Spooners are also known as spoon holders. They were set on the table and filled with spoons. Teaspoons were used most often at meals and teatime so the spooners were just left on the table.
Spoon holders can be used for much more than holding your silverware at the table. You can add some mints or nuts with a small serving spoon. Or even add a small spray of colorful flowers. Mini Christmas ornaments or tiny Easter Eggs would also add a pop of color to your holiday table! Or just display them as is on a shelf!
EAPG Spooner Plain Ruffled Rim Glass
Antique EAPG Glass Spooner. This antique Early American Pattern Glass spooner features a slightly ruffled rim. It sits on a short pedestal base. I have yet to be able to identify the pattern. It is approx. 4 3/4" tall and 4" across the top with a base of approx. 2 3/4". There is quite a bit of wear, aging and scratching to the spooner.
Beautiful Lady Spooner Bryce Higbee EAPG
Antique EAPG Spooner. This antique Early American Pattern Glass spooner is in the Beautiful Lady pattern by Bryce, Higbee and Company. It dates to 1903. The spooner is approx. 5" tall x 3 1/2" across the top and 3" base. There is some chipping to the spooner. It also has wear and aging and some scratching.
Chandelier Crown Jewels Spooner EAPG OHara Glass
Antique EAPG Chandelier Spooner. This antique Early American Pattern Glass Spooner is in the Crown Jewels or Chandelier pattern by O'Hara Glass. It was produced around 1888. It is approx. 4 3/4" tall and 4" across the top. It is in good condition with wear and aging along with scratching. There is some chipping to the teardrops, mostly on the bottom.
Two Band Spooner Antique EAPG Doyle and Company No. 200
Antique Two Band Spooner. This antique Early American Pattern Glass spooner was made by Doyle and Company around the 1880's. The pattern is No. 200 aka Two Band. The spooner is approx. 5" x 3 1/2" across the top. It is in good condition with some wear, aging and scratching.
Apollo Spooner Antique EAPG Adams Glass Spoon Holder 1886
Antique EAPG Spooner. This antique Early American Pattern Glass Spooner is in the Apollo pattern by Adams and company. It dates to 1886. The spoon holder is approx. 6 1/4" tall x 3 1/2" across the top. It does have some wear, aging and scratching.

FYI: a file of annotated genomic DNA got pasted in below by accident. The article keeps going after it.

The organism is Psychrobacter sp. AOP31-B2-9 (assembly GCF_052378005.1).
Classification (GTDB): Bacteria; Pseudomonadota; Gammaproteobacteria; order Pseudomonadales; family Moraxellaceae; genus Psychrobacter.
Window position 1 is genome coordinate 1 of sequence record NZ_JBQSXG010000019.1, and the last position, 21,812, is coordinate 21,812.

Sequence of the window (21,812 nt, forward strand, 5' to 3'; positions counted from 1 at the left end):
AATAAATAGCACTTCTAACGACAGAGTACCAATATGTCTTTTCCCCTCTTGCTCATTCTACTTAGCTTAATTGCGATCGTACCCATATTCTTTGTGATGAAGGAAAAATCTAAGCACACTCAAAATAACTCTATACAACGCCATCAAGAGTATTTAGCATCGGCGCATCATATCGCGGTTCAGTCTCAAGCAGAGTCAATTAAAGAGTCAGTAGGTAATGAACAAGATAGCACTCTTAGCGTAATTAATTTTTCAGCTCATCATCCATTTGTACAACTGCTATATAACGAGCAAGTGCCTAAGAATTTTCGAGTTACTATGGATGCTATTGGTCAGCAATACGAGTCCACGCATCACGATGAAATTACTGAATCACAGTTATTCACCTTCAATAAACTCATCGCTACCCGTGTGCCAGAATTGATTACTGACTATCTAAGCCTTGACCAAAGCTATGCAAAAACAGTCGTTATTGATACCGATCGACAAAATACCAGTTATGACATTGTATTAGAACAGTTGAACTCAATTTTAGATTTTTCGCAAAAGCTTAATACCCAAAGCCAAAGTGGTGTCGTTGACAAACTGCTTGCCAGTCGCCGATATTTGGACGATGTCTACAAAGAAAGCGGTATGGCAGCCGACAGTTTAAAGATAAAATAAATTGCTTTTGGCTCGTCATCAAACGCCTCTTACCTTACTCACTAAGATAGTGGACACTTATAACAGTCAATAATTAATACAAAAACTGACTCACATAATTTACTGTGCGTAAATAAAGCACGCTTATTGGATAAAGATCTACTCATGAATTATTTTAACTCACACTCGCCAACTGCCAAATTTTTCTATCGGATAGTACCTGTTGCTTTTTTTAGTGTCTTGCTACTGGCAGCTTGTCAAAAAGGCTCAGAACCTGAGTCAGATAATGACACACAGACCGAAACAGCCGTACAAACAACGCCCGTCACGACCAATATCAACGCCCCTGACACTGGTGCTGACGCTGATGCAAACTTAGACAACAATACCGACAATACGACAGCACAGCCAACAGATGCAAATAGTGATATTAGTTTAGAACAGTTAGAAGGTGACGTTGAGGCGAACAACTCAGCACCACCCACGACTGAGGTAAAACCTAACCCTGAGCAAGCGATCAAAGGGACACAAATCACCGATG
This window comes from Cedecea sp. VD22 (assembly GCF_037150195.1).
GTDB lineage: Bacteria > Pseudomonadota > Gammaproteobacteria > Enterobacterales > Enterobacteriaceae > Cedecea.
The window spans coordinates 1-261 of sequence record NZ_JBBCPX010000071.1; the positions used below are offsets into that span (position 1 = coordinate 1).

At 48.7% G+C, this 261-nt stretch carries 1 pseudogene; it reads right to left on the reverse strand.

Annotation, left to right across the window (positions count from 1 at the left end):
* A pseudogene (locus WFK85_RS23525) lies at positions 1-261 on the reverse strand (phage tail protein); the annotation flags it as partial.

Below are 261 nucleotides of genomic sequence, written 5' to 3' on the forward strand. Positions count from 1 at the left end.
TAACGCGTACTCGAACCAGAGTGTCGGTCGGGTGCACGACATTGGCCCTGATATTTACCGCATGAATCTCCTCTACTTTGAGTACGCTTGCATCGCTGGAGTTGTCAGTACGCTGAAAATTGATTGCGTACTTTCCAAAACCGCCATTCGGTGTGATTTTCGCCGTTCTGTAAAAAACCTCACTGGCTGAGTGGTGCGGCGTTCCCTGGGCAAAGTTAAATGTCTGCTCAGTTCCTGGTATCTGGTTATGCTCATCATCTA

EAPG Spooner Three Handled Loving Cup Style Flowers Swags
Antique EAPG Spooner. This antique Early American Pattern Glass spooner features a flower and swag design. It is in the style of a loving cup with its 3 handles. The pattern is unknown at this time. It is listed as such on the West Viriginia Museum of American Glass, (2014.62.588). The spooner is approx. 3 3/4" tall x 3 3/8" across the top. There is quite a bit of wear and aging. It has scratching from use on the inside and water staining. There are imperfections and air bubbles in the glass. There is a spot on the rim where there is a polished cut. There are chips on the handles.
Flat Diamond Spooner Richards and Hartley EAPG Pillar Lippman
Antique Flat Diamond Spooner. This antique Early American Pattern Glass spooner was made by Richards and Hartley. It is in their Flat Diamond pattern, aka Pillar and/or Lippman. The spooner was produced around the 1880's. It is approx. 5 1/2" tall x 3 1/2" across the top and 3" across the base. The spooner has wear, aging, and scratching.
Bellaire Goblet Company Spooner Antique EAPG No. 151 Bulls Eye
Antique Bellaire Goblet EAPG Spooner. This antique Early American Pattern Glass spooner was made by the Bellaire Goblet Company. The spooner is pattern no. 151, aka Bull's Eye and Spearhead; Bull's Eye Variation; Concave Circle; Excelsior; Giant Bull's Eye. The spooner dates to around 1890. It is approx. 4" tall x 3 1/4" across. There is wear, aging, scratching and chipping to the bottom.
Beaumont Glass Inside Ribbing Spooner Antique EAPG Green Glass NO. 101 Pressed Optic 1902
Antique Beaumont Spooner. This antique early American pattern glass spooner is in the No. 101 pattern by Beaumont Glass. It is aka Inside Ribbing and Pressed Optic. The green glass dish has enameled flowers and gold leaves on it. The spooner dates to 1902. It is approx. 4" tall x 3" across the opening. It is in good condition with some wear, aging and loss of paint. There is some chipping along the bottom.
What exactly was a condensed milk container? If you have seen one in person, it does look rather confusing. Most found today have an underplate, a container with a hole in the bottom and a lid to go on top.
So how does it work? The honest truth is, the condensed milk container's sole purpose was to hide the can of food. Simple as that. In the Victorian times, it was unacceptable to place food on the table in it's original container. Originally the containers were a matching 5 piece set, including a spoon and liner. The spoon and liner are the 2 pieces which are harder to find.
So the hole in the bottom? To push the can out, so you did not have to tip it upside down and spill out the remaining milk. Most condensed milk container's are porcelain but some can be found in metal.